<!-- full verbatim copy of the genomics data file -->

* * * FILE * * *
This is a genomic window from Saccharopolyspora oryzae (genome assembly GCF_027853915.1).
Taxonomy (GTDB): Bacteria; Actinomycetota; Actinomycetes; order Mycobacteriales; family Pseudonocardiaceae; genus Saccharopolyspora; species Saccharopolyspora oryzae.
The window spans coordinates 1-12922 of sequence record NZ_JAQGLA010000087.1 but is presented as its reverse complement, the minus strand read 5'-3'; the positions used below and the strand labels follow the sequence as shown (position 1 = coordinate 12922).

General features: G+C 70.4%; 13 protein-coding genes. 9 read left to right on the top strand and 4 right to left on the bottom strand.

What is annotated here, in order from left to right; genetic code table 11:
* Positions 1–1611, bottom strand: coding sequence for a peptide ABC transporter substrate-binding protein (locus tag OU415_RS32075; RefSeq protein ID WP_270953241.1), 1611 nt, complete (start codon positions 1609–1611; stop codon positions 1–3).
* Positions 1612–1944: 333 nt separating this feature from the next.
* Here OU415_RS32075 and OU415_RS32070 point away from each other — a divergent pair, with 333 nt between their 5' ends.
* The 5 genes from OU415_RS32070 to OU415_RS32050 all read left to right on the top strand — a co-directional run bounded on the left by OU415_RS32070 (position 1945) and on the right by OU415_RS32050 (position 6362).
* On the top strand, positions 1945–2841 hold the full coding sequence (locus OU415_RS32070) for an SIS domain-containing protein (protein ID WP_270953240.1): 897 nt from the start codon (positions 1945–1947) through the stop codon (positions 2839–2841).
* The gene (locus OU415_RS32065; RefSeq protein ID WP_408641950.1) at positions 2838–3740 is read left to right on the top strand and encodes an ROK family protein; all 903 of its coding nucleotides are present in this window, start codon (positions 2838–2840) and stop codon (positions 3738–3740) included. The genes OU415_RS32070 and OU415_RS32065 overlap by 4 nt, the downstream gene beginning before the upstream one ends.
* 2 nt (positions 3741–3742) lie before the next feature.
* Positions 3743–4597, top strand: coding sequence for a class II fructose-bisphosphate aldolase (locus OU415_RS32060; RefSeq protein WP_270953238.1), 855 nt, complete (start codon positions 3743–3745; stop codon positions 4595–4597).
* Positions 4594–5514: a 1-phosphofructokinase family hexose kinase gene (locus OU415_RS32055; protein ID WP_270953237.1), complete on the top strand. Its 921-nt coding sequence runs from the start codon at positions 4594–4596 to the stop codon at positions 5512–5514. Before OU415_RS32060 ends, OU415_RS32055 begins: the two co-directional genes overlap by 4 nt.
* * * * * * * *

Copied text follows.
This is a genomic window from Saccharopolyspora oryzae (genome assembly GCF_027853915.1).
Taxonomy (GTDB): Bacteria; Actinomycetota; Actinomycetes; order Mycobacteriales; family Pseudonocardiaceae; genus Saccharopolyspora; species Saccharopolyspora oryzae.
The window spans coordinates 1-12922 of sequence record NZ_JAQGLA010000087.1 but is presented as its reverse complement, the minus strand read 5'-3'; the positions used below and the strand labels follow the sequence as shown (position 1 = coordinate 12922).

General features: G+C 70.4%; 13 protein-coding genes. 9 read left to right on the top strand and 4 right to left on the bottom strand.

What is annotated here, in order from left to right; genetic code table 11:
* Positions 1–1611, bottom strand: coding sequence for a peptide ABC transporter substrate-binding protein (locus tag OU415_RS32075; RefSeq protein ID WP_270953241.1), 1611 nt, complete (start codon positions 1609–1611; stop codon positions 1–3).
* Positions 1612–1944: 333 nt separating this feature from the next.
* Here OU415_RS32075 and OU415_RS32070 point away from each other — a divergent pair, with 333 nt between their 5' ends.
* The 5 genes from OU415_RS32070 to OU415_RS32050 all read left to right on the top strand — a co-directional run bounded on the left by OU415_RS32070 (position 1945) and on the right by OU415_RS32050 (position 6362).
* On the top strand, positions 1945–2841 hold the full coding sequence (locus OU415_RS32070) for an SIS domain-containing protein (protein ID WP_270953240.1): 897 nt from the start codon (positions 1945–1947) through the stop codon (positions 2839–2841).
* The gene (locus OU415_RS32065; RefSeq protein ID WP_408641950.1) at positions 2838–3740 is read left to right on the top strand and encodes an ROK family protein; all 903 of its coding nucleotides are present in this window, start codon (positions 2838–2840) and stop codon (positions 3738–3740) included. The genes OU415_RS32070 and OU415_RS32065 overlap by 4 nt, the downstream gene beginning before the upstream one ends.
* 2 nt (positions 3741–3742) lie before the next feature.
* Positions 3743–4597, top strand: coding sequence for a class II fructose-bisphosphate aldolase (locus OU415_RS32060; RefSeq protein WP_270953238.1), 855 nt, complete (start codon positions 3743–3745; stop codon positions 4595–4597).
* Positions 4594–5514: a 1-phosphofructokinase family hexose kinase gene (locus OU415_RS32055; protein ID WP_270953237.1), complete on the top strand. Its 921-nt coding sequence runs from the start codon at positions 4594–4596 to the stop codon at positions 5512–5514. Before OU415_RS32060 ends, OU415_RS32055 begins: the two co-directional genes overlap by 4 nt.